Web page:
Like I said, my kids are not reading them now, although some peers are doing so. I'm kind of thinking that if they are interested, we will read them at the same age as the characters in the books, so starting at 11 and going forward. There are definite relationship elements that I don't want them reading about right now, in addition to the increasing dark tones throughout the series.

I didn't read them for a long time because I was sure they were just junk, popular for no good reason. I still don't think they'll go down as great works of literature. They were/are fun to read though.

We can always find reasons to not do something or to justify something in our lives. As you have said, and I have said, and countless others, a lot of these things come down to each family making informed decisions for themselves and being confident in that. We can share those reasons with others without condemning them and then let them decides for themselves. We're not arguing doctrine here. ;)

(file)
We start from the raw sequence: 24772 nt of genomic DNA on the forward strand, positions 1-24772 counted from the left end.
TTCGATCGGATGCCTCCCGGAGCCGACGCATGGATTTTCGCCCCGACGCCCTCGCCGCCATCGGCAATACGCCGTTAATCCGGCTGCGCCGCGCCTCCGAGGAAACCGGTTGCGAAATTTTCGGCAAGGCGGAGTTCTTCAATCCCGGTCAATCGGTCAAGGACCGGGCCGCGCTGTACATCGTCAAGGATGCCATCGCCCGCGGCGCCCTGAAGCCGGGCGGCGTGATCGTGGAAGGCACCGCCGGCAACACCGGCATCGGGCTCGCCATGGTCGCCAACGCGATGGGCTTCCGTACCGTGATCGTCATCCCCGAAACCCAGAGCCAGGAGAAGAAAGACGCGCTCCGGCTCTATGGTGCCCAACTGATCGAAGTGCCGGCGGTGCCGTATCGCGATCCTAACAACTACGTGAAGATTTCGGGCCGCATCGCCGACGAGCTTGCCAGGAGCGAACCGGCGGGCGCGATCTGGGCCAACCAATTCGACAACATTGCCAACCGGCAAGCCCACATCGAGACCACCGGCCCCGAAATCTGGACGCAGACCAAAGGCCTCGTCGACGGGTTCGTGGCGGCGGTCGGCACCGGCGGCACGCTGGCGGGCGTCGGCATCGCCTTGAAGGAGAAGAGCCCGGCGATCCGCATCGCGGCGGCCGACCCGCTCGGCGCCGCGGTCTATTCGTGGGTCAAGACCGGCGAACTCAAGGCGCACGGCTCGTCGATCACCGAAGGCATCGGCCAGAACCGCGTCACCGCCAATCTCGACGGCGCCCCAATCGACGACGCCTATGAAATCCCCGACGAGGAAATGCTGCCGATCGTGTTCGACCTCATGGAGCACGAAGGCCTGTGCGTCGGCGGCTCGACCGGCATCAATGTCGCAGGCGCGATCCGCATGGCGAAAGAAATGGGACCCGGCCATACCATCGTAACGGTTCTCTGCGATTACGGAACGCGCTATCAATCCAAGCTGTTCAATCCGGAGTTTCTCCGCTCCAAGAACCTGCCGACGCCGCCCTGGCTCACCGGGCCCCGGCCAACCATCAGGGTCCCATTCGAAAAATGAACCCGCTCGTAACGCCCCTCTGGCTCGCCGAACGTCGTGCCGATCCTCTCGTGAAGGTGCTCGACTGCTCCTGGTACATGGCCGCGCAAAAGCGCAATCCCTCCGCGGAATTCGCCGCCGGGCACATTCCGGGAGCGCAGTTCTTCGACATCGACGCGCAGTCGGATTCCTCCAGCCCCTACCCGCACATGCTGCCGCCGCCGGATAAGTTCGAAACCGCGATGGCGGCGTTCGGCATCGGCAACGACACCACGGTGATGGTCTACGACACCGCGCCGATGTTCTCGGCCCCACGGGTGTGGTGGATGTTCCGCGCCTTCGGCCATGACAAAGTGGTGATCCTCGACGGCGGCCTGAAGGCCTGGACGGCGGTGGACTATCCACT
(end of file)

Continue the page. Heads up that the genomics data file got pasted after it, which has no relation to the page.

Daddio said...

I agree, Nicole. These are matters of "prudential judgment" that are left to parents.

Daddio said...

For an analysis of the difference between the use of magic and symbolism in Harry Potter versus Tolkien and Lewis, see here:

Red Cardigan said...

Hi, Daddio. I hope you don’t mind if I jump in here!

I’m coming at this a bit differently from many. I’ve read six of the seven Potters, but don’t plan on letting my girls read them anytime soon. This is not because I think they are occult, evil, productive of “spiritual nausea” (as O’Brien put it), or any such thing--but simply because they include some typical bratty-teen behavior, gross humor (in the later books) and similar issues, while lacking the literary chops to make those flaws easy to overlook. I fully respect those who decide otherwise, though.

To me, Rowling is a highly talented but extremely frustrating writer. Her flashes of brilliance are too often followed by pages of repetition and mediocrity; her unevenness as a writer makes slogging through her books much more of a chore than it ought to be. I do not believe at all that Rowling needs an exorcism; I do, however, wish that someone had made sure she had an editor.